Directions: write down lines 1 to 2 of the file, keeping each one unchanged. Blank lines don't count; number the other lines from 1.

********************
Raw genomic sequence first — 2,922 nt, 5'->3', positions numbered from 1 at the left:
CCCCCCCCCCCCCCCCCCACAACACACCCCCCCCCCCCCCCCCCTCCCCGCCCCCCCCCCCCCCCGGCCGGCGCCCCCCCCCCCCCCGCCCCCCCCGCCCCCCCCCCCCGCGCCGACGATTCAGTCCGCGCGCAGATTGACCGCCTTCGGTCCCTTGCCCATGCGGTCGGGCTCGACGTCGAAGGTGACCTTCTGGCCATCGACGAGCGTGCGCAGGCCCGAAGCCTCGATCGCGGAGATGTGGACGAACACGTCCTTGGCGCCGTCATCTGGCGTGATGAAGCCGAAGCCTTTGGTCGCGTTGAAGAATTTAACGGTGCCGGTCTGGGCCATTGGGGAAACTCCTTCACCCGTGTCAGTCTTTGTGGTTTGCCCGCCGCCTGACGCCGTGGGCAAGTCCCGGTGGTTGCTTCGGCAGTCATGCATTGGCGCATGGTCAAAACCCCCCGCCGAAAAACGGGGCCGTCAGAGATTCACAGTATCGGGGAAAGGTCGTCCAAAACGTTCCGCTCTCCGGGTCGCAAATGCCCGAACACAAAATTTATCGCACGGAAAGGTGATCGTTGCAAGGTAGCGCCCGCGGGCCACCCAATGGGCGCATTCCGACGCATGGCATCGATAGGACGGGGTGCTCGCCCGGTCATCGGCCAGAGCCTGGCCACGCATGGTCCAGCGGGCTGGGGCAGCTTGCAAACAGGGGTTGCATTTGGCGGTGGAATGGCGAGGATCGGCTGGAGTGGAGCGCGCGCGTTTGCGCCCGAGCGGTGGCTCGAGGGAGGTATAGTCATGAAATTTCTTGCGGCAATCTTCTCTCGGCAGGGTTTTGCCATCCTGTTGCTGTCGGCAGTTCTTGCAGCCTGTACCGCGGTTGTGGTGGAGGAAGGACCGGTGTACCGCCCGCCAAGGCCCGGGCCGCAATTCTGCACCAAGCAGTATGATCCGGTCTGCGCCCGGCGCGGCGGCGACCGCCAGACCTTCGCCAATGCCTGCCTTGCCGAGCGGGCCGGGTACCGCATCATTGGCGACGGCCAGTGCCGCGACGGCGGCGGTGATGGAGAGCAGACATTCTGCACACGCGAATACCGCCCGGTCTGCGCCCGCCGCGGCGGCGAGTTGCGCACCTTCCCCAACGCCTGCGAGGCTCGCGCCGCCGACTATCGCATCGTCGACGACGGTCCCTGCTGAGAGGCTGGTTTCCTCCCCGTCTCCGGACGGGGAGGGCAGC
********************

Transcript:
Raw genomic sequence first — 2,922 nt, 5'->3', positions numbered from 1 at the left:
CCCCCCCCCCCCCCCCCCACAACACACCCCCCCCCCCCCCCCCCTCCCCGCCCCCCCCCCCCCCCGGCCGGCGCCCCCCCCCCCCCCGCCCCCCCCGCCCCCCCCCCCCGCGCCGACGATTCAGTCCGCGCGCAGATTGACCGCCTTCGGTCCCTTGCCCATGCGGTCGGGCTCGACGTCGAAGGTGACCTTCTGGCCATCGACGAGCGTGCGCAGGCCCGAAGCCTCGATCGCGGAGATGTGGACGAACACGTCCTTGGCGCCGTCATCTGGCGTGATGAAGCCGAAGCCTTTGGTCGCGTTGAAGAATTTAACGGTGCCGGTCTGGGCCATTGGGGAAACTCCTTCACCCGTGTCAGTCTTTGTGGTTTGCCCGCCGCCTGACGCCGTGGGCAAGTCCCGGTGGTTGCTTCGGCAGTCATGCATTGGCGCATGGTCAAAACCCCCCGCCGAAAAACGGGGCCGTCAGAGATTCACAGTATCGGGGAAAGGTCGTCCAAAACGTTCCGCTCTCCGGGTCGCAAATGCCCGAACACAAAATTTATCGCACGGAAAGGTGATCGTTGCAAGGTAGCGCCCGCGGGCCACCCAATGGGCGCATTCCGACGCATGGCATCGATAGGACGGGGTGCTCGCCCGGTCATCGGCCAGAGCCTGGCCACGCATGGTCCAGCGGGCTGGGGCAGCTTGCAAACAGGGGTTGCATTTGGCGGTGGAATGGCGAGGATCGGCTGGAGTGGAGCGCGCGCGTTTGCGCCCGAGCGGTGGCTCGAGGGAGGTATAGTCATGAAATTTCTTGCGGCAATCTTCTCTCGGCAGGGTTTTGCCATCCTGTTGCTGTCGGCAGTTCTTGCAGCCTGTACCGCGGTTGTGGTGGAGGAAGGACCGGTGTACCGCCCGCCAAGGCCCGGGCCGCAATTCTGCACCAAGCAGTATGATCCGGTCTGCGCCCGGCGCGGCGGCGACCGCCAGACCTTCGCCAATGCCTGCCTTGCCGAGCGGGCCGGGTACCGCATCATTGGCGACGGCCAGTGCCGCGACGGCGGCGGTGATGGAGAGCAGACATTCTGCACACGCGAATACCGCCCGGTCTGCGCCCGCCGCGGCGGCGAGTTGCGCACCTTCCCCAACGCCTGCGAGGCTCGCGCCGCCGACTATCGCATCGTCGACGACGGTCCCTGCTGAGAGGCTGGTTTCCTCCCCGTCTCCGGACGGGGAGGGCAGC